The FAQ for the burnination process states, in part (link in quote preserved):
If the proposal does not reach a score of at least 20, a moderator will not feature it. Apathy should not be interpreted as a sign of support. If it does not reach the required score of 20 within 6 months, the request may be marked status-declined. If in future, the tag becomes problematic, a new proposal should be started.
So that much is clear. A new proposal may be made for a previously declined one.
However, the link in the above quote says "may be marked" rather than "will be marked", leaving some posts in limbo. As the linked post (plugging the holes) notes:
"Do nothing and wait", seems a straightforward answer, but most of these are already many years old. Newer requests are being marked as duplicates of older ones which will never be heard of again.
This implies a new proposal should not be made for a request in that "may be marked" window.
I recently came across a tag that I thought should be burninated and did some of the initial evaluation steps. Prior to posting the request, I searched and found a prior request to burninate it, from March 2018. It had 17 upvotes (0 downvotes) and was long past the 6 month window. Since it had not yet been declined, I could not use the first option above to repost, and chose to answer the question with the updated information and burnination criteria evaluation. My answer briefly brought it back to the light of day and generated 4 upvotes, and 5 more upvotes for the question/proposal, so it now totals 22 (but not in 6 months).
However, the brief moment at the top of the Meta list was short-lived. Since it was an older post it was ineligible to be rotated through "Hot Meta Posts" and two weeks later, has faded into oblivion. I could keep editing my answer or the question to bump it, but that seems to be not appropriate.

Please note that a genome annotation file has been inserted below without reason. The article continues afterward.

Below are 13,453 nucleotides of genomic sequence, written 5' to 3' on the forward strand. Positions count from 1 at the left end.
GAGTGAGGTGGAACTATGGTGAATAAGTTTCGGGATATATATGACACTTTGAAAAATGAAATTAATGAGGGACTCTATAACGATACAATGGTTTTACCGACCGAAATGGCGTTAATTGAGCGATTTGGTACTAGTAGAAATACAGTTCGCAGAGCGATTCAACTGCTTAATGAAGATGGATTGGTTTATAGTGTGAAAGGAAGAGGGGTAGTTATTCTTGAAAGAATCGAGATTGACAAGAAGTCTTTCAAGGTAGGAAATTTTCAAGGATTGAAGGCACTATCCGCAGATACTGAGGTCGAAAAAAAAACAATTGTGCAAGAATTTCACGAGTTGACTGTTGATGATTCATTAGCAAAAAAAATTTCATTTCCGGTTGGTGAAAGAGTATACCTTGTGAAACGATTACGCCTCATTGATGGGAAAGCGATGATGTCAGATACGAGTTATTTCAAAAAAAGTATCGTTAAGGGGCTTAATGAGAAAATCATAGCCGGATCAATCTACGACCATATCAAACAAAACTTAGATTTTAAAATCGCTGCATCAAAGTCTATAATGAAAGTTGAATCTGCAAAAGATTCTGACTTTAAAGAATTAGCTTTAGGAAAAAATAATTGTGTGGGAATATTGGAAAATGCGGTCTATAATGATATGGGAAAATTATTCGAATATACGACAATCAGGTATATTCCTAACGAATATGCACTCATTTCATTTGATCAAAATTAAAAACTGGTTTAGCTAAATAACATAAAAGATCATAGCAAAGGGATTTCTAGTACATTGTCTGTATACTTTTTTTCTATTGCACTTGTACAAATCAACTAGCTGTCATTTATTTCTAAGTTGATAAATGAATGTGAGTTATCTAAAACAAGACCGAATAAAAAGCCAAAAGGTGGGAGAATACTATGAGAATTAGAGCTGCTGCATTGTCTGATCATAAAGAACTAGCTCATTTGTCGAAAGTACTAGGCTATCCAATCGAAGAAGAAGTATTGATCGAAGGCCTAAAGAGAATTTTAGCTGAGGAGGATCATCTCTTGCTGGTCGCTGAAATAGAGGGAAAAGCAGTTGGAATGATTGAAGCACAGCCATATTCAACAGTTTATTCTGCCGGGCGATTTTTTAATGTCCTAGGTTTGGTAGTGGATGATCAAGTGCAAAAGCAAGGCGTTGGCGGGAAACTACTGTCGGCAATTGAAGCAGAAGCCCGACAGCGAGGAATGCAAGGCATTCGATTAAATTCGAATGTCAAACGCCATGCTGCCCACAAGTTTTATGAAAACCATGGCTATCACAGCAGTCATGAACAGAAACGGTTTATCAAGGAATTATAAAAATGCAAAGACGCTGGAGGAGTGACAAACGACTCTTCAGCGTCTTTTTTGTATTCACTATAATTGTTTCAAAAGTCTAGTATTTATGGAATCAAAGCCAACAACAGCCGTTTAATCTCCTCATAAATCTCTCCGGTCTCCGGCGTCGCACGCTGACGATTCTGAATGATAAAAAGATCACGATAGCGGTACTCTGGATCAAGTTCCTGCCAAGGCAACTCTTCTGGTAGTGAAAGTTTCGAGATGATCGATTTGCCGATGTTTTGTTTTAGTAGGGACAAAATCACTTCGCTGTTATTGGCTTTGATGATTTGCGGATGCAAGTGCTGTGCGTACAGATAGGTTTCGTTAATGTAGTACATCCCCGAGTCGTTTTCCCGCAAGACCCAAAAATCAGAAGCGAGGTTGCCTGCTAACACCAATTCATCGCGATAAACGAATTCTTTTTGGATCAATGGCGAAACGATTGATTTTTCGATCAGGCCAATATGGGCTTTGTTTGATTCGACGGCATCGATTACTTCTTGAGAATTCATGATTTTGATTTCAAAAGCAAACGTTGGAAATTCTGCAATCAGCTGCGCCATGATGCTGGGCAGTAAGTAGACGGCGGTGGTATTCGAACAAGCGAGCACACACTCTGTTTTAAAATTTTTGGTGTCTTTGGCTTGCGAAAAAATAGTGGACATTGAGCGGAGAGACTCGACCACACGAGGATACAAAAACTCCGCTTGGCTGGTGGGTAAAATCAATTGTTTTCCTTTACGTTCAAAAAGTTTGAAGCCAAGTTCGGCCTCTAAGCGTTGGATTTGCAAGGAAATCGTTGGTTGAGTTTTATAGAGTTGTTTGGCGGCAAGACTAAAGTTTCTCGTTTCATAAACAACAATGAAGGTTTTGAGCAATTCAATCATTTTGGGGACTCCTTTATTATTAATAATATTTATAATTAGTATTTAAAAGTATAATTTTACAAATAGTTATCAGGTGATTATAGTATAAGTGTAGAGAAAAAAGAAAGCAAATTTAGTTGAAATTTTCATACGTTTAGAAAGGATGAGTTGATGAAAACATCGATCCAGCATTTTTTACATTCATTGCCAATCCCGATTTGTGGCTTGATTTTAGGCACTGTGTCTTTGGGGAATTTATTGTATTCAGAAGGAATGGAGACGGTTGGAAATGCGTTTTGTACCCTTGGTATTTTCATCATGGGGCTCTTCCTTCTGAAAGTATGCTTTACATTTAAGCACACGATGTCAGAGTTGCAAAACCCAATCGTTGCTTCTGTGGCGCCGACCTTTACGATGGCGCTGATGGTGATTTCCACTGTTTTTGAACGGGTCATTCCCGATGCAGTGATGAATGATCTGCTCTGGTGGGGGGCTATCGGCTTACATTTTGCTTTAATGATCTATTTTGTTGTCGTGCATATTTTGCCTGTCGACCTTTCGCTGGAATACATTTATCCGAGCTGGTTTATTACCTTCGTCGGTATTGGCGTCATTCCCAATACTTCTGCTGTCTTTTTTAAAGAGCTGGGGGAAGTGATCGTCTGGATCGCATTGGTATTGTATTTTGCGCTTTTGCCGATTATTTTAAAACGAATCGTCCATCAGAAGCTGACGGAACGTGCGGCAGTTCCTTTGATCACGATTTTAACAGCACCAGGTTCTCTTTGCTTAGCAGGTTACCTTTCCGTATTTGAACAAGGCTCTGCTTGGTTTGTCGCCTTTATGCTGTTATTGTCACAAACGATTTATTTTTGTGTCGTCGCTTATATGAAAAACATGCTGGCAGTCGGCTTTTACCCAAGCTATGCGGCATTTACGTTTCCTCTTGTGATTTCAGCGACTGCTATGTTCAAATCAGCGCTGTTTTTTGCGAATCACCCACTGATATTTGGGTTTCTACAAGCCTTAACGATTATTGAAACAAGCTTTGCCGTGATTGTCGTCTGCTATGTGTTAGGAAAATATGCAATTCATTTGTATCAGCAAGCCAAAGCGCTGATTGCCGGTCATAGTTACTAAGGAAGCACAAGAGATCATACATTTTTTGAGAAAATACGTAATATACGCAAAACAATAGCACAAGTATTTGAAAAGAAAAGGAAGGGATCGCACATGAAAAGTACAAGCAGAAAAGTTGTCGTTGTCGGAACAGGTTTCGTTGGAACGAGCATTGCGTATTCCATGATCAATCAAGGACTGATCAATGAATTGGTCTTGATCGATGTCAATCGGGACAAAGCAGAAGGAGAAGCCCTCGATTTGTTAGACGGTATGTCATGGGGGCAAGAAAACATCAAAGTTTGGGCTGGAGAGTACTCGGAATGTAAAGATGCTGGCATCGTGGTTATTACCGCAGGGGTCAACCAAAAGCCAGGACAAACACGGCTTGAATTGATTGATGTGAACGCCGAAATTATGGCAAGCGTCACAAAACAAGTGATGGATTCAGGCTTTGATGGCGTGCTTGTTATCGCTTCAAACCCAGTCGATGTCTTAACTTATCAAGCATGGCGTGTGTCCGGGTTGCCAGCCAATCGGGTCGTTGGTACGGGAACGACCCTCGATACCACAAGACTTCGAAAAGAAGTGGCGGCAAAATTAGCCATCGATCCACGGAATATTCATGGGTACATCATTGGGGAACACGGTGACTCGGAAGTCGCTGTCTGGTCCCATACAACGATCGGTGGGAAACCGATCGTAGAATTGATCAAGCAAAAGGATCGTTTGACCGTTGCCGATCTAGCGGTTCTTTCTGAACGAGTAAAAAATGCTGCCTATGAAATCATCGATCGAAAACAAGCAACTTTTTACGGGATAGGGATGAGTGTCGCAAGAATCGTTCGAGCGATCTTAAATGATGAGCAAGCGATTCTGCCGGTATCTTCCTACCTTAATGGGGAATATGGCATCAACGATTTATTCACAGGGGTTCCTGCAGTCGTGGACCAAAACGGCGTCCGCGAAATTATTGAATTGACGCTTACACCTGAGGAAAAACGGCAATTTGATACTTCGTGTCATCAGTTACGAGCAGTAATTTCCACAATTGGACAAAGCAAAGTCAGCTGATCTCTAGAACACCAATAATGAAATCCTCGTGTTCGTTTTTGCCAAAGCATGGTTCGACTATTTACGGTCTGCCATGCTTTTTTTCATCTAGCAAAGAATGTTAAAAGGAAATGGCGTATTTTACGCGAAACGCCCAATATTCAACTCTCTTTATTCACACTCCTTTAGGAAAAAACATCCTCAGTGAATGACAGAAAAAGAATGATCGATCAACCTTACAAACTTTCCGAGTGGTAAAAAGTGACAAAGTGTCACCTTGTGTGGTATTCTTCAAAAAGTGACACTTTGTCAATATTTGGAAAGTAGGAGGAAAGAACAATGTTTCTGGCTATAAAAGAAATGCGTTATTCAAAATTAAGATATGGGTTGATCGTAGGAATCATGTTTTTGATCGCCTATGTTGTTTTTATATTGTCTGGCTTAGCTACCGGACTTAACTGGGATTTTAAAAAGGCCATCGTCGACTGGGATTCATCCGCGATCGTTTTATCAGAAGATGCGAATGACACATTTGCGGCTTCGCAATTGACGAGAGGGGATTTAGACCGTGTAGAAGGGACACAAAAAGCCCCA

An answer to the "plugging the holes" post notes:
A part of the solution lies in renewed exposure for long standing requests. Everything that is off the first few pages doesn't get exposed, so can't get any upvotes. To overcome new requests being dupe-hammered against fossils, we might want to consider adding a new status tag. [Status-Aged-Away]. We could implement this on requests older then 6-8 months, and then prevent them from being used as a dupe target.
That sounds like a reasonable idea, but as Bhargav Rao noted in comments, "I'm more concerned about the 6-8 months, do we really need to wait 6 months for a score to reach 20? In about 2 weeks, a burn request would get hidden in the abyss. I think 30 days is ample time. If you can't get support within 30 days, then it's clear that no one is that bothered by the tag."
I'm interested in a more definitive discussion of this comment. Can we assume that a tag that didn't initially receive enough support is likely never going to be a problem? Is it appropriate to post a duplicate request for a very old post that didn't reach the 20-vote threshold if we think the tag has become a problem in the years hence? If not, is it appropriate to request that old post be declined in order to enable a non-duplicate new proposal?